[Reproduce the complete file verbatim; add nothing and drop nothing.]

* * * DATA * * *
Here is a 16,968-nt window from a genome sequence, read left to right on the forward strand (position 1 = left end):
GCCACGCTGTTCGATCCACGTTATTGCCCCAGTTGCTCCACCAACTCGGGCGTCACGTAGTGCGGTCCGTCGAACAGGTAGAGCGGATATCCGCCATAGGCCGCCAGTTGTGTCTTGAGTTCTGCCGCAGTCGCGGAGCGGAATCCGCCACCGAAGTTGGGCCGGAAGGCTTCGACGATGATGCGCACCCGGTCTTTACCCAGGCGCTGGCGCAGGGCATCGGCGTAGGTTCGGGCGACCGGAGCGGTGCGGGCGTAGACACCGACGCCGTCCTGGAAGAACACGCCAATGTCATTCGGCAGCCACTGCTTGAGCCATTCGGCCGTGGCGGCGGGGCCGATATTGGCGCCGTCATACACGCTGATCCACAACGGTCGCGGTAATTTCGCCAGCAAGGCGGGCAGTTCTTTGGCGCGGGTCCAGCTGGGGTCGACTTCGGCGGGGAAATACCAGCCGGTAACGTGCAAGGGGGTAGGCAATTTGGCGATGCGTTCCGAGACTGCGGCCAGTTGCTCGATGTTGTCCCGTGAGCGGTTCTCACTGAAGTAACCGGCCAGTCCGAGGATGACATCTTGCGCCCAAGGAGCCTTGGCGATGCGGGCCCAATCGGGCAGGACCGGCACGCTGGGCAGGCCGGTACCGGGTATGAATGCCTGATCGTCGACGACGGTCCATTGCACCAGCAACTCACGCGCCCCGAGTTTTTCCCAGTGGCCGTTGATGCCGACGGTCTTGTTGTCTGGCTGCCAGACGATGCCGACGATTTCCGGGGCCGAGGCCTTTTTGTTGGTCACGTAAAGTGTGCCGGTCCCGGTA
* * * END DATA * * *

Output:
Here is a 16,968-nt window from a genome sequence, read left to right on the forward strand (position 1 = left end):
GCCACGCTGTTCGATCCACGTTATTGCCCCAGTTGCTCCACCAACTCGGGCGTCACGTAGTGCGGTCCGTCGAACAGGTAGAGCGGATATCCGCCATAGGCCGCCAGTTGTGTCTTGAGTTCTGCCGCAGTCGCGGAGCGGAATCCGCCACCGAAGTTGGGCCGGAAGGCTTCGACGATGATGCGCACCCGGTCTTTACCCAGGCGCTGGCGCAGGGCATCGGCGTAGGTTCGGGCGACCGGAGCGGTGCGGGCGTAGACACCGACGCCGTCCTGGAAGAACACGCCAATGTCATTCGGCAGCCACTGCTTGAGCCATTCGGCCGTGGCGGCGGGGCCGATATTGGCGCCGTCATACACGCTGATCCACAACGGTCGCGGTAATTTCGCCAGCAAGGCGGGCAGTTCTTTGGCGCGGGTCCAGCTGGGGTCGACTTCGGCGGGGAAATACCAGCCGGTAACGTGCAAGGGGGTAGGCAATTTGGCGATGCGTTCCGAGACTGCGGCCAGTTGCTCGATGTTGTCCCGTGAGCGGTTCTCACTGAAGTAACCGGCCAGTCCGAGGATGACATCTTGCGCCCAAGGAGCCTTGGCGATGCGGGCCCAATCGGGCAGGACCGGCACGCTGGGCAGGCCGGTACCGGGTATGAATGCCTGATCGTCGACGACGGTCCATTGCACCAGCAACTCACGCGCCCCGAGTTTTTCCCAGTGGCCGTTGATGCCGACGGTCTTGTTGTCTGGCTGCCAGACGATGCCGACGATTTCCGGGGCCGAGGCCTTTTTGTTGGTCACGTAAAGTGTGCCGGTCCCGGTA